Part of the problem could be since it is so topical yet there's much to learn as DiCaprio notes that while filming Lies, "we became more and more fascinated with how an organization like this operates against an enemy that is extremely difficult to find in a world so unfamiliar to them." And unlike simply the hyper cuts of the nonetheless extraordinary The Bourne Trilogy-- Body of Lies specializes in the gray area between right and wrong as Ferris becomes emotionally involved in the lives of those with whom he comes into contact.

Although most of the criticism centered on Crowe's less than authentic Southern accent which I was fine with-- feeling it fit his character as being a hybrid of genuine Southern and the same type of traditional soldier accent that military men and women (including some of my relatives) have developed following their work--but in my eyes, the one major plot problem featured the would-be romance for DiCaprio's Ferris.

Quite similar to Monahan's role for Vera Farmiga in The Departed--while it fulfills the need for Body of Lies in offering the requisite role for a female lead, it's one that doesn't seem the least bit plausible given DiCaprio's occupation that he could be that naive as to jeopardize a civilian while pursuing her at the same time he's trying to bring down Jordan's version of Bin Laden.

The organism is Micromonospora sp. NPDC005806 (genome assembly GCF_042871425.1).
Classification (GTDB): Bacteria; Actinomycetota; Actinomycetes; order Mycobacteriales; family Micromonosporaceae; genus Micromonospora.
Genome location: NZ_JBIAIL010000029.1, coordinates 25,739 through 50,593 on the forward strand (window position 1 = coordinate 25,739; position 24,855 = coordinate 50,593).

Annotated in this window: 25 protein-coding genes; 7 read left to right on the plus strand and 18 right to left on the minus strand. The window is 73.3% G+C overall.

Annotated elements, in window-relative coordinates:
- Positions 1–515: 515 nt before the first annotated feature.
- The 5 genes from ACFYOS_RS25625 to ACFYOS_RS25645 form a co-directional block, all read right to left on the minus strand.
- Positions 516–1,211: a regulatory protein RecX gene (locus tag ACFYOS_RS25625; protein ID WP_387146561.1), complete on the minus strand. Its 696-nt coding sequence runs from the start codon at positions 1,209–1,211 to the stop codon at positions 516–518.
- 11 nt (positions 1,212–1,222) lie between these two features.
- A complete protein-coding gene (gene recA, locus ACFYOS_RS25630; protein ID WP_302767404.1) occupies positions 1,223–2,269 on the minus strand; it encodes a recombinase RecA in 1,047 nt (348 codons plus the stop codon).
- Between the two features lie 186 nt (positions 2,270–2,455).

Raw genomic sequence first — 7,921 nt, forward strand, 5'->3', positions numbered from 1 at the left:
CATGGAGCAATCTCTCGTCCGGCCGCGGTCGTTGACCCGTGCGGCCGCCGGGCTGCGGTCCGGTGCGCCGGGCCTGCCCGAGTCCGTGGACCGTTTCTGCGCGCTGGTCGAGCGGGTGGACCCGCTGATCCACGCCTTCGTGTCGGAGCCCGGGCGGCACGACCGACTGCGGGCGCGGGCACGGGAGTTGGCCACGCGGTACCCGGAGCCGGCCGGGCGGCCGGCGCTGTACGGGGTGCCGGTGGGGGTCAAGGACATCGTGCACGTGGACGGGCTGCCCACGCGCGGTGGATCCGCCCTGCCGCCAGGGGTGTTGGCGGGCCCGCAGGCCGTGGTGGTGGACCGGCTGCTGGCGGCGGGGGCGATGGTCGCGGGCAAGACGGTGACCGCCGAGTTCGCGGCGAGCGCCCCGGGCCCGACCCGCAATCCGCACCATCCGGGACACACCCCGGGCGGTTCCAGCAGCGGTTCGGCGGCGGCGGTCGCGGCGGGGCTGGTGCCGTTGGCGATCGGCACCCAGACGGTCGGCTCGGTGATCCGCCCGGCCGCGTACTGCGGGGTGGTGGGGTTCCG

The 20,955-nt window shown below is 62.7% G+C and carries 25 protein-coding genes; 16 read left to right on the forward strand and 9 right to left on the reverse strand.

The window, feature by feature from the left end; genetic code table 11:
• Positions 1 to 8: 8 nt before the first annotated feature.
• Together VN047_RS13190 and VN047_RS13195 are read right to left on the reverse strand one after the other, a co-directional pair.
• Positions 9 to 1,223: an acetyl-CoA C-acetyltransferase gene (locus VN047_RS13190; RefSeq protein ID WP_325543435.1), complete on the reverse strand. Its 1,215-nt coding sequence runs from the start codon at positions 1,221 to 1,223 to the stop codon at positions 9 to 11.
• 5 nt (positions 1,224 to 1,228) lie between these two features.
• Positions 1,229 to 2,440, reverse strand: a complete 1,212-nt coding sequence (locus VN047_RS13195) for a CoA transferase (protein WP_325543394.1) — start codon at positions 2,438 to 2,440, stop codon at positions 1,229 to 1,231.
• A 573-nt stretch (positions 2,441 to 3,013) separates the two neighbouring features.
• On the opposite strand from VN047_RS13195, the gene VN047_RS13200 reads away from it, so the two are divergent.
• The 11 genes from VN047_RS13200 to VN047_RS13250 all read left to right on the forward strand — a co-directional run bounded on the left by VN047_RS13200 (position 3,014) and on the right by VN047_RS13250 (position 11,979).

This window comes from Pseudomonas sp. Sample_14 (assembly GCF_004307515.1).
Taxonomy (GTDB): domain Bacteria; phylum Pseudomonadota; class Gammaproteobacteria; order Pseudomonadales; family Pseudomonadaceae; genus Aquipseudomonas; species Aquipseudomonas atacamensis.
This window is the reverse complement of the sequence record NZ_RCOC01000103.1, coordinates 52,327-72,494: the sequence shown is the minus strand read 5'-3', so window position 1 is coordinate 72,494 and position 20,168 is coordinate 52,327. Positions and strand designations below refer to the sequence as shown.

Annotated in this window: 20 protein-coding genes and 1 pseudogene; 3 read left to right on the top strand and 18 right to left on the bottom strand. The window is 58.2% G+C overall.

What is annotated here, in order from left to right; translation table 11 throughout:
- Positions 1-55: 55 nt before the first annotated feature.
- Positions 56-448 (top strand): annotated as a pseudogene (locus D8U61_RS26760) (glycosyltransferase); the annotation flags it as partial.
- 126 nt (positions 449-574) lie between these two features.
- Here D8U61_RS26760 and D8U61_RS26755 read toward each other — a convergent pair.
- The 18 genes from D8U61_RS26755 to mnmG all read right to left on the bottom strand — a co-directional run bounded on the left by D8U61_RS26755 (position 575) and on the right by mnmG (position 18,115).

Still, despite this, it's a far superior work to the preachy Don Cheadle vehicle Traitor which you were able to predict within seconds as Lies is incredibly complicated and will possibly require a second viewing just to catch all of the intricate twists and turns and the way that our first impressions of a character evolve throughout the film.

A riveting and solid work that's among the best action based entries of 2008 and one that is more effective than the overly long American Gangster-- hopefully Ridley Scott's tense spy film (which-- much like his produced TNT miniseries The Company delved into a wonderful study of the CIA and the remarkably important part they play in global safety) will garner the audience it should have with its stellar release on DVD and Blu-ray.

Sent the single disc widescreen edition of the title by the kind folks at Warner Brothers-- I'm sorry to report that although I can't judge any of the extras or the Blu-ray quality of other editions, this disc does come with the sole extra feature of a digital download of the film exclusively for PC computers (as it's incompatible with Apple devices) that helps you increase the life of your DVD by boasting a second copy of the film and Lies itself is highly recommended in any form.

Ridley Scott

Leonardo DiCaprio

Russell Crowe